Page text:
And so the contest between the grandfatherly incumbent and the spindly singer-turned-politician, Bobi Wine, has come to embody the most essential of democratic divides: change vs. stability, idealism vs. wisdom, the frustrated young vs. the fearful old.
Who wins may come down to how many young people buy into Museveni’s warnings that a vote against him is a vote for destabilization. His speeches play up his government’s slow but steady progress on economic development and portray Wine as a candidate of chaos.
“Even though the country is stable, young people do not have jobs,” said Ampaire Emmanuel, a 31-year-old motorcycle taxi driver. “Our challenges are many, and we hope that when there is a change in government things will get better.”
While about 700,000 young people reach working age every year in Uganda, only 75,000 jobs are created on average, according to the World Bank.
But the outcome also hinges on whether Wine and his supporters can withstand the repressive tactics Museveni’s security forces have unleashed in recent months that may escalate as election day nears.
Since announcing his candidacy, Wine has been arrested three times, as have at least 600 attendees of his rallies. Police say they violated pandemic protocols against large gatherings. His bodyguard was killed, his lawyer arrested, reporters who cover his campaign have had their accreditation revoked, and after Wine’s second arrest, protests were met with bullets and at least 54 were killed.
It isn’t the first time Wine, whose official name is Robert Kyagulanyi, has faced violence since becoming a member of parliament in 2017. A year after that win, he sought medical treatment in the United States after he said he was tortured by the Ugandan military while in custody following a scuffle at a political rally in which his driver was fatally shot. Military officials did not comment at the time, but Museveni said that Wine had been “beaten properly, in the right way.”
Wine’s home and offices have repeatedly been sealed off by police, and his rallies dispersed even before the coronavirus pandemic.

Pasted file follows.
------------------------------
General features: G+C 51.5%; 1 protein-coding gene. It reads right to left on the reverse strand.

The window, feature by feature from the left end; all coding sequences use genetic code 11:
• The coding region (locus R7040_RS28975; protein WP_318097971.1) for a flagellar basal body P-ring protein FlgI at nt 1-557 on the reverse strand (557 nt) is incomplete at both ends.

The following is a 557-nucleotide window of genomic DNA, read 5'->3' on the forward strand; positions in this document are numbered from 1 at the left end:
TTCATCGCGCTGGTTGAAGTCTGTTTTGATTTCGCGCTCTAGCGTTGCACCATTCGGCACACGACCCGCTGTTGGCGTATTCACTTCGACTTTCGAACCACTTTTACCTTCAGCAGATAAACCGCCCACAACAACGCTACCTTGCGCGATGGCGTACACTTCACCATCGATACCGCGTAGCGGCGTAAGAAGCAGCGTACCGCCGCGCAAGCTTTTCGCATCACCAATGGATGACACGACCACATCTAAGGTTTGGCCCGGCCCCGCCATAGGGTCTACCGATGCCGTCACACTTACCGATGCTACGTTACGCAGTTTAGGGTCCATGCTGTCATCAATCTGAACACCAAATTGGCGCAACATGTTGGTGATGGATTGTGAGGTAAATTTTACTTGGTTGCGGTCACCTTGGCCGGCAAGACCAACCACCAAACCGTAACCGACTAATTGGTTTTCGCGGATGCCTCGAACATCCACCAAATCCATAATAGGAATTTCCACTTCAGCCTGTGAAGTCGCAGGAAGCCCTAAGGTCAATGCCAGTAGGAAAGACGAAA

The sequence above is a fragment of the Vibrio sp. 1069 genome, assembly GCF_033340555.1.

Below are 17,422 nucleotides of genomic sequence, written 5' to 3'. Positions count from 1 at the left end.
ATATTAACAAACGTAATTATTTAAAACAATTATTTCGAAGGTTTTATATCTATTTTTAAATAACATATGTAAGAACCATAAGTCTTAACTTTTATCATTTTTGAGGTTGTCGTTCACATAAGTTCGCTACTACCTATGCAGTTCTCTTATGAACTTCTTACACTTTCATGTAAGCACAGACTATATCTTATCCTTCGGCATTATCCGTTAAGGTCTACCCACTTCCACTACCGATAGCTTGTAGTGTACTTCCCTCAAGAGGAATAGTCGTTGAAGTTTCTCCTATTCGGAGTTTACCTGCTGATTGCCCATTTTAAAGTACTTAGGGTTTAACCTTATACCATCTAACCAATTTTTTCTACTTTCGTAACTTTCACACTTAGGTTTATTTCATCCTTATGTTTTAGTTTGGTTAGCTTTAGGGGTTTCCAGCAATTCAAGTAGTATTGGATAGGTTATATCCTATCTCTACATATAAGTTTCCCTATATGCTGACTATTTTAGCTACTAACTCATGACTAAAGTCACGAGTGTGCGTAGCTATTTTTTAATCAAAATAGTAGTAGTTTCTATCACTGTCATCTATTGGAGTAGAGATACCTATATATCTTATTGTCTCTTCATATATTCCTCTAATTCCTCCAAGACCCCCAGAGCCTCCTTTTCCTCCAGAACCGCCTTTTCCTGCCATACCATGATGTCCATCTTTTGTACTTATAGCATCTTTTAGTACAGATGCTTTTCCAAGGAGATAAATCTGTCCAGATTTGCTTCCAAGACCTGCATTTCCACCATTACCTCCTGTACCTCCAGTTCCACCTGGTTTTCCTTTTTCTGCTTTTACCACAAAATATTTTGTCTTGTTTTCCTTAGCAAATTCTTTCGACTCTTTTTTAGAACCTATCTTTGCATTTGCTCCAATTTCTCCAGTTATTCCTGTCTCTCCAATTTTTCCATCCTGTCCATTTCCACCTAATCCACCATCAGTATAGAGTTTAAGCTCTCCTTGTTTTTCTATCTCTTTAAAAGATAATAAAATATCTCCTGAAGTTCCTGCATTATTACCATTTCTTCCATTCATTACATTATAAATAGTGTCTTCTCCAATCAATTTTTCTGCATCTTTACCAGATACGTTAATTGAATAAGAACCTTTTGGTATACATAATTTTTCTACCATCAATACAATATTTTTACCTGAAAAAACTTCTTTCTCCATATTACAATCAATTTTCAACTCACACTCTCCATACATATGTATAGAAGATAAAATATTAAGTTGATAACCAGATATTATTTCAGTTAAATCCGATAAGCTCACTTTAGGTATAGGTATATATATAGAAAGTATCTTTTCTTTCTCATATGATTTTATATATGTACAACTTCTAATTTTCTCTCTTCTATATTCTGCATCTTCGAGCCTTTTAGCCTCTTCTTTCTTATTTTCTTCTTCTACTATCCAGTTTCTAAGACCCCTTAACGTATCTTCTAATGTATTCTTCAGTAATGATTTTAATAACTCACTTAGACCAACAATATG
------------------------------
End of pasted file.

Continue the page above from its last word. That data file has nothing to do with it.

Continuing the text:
“We are replacing a dictator” is Wine’s campaign refrain. Museveni counters that he has won all his elections fair and square, and that the Ugandan people revere him as a leader of an armed movement that freed them from Idi Amin and Milton Obote, the dictators who preceded him.
In 2005, Museveni had the constitution amended to do away with term limits, as he approached the end of his second term. The most recent election he presided over, in 2016, was roundly deemed unfair by observers because of intimidation tactics and widespread ballot irregularities. And in 2017, he pushed through a law that removed an age limit of 75 for the role of president, even as an Afrobarometer poll that year found that three-quarters of respondents opposed the move.
“Museveni does not understand what our aspirations are as young people and generally as citizens,” said Saasi Marvin, a leader in the youth wing of Wine’s National Unity Platform party. “We have reached a point where no matter how diligently you work, you will find that you cannot achieve success because of the presence of bad governance in Uganda.”
About 80 percent of the country’s population is younger than 30, and most of these young Ugandans are unemployed or getting by with odd jobs.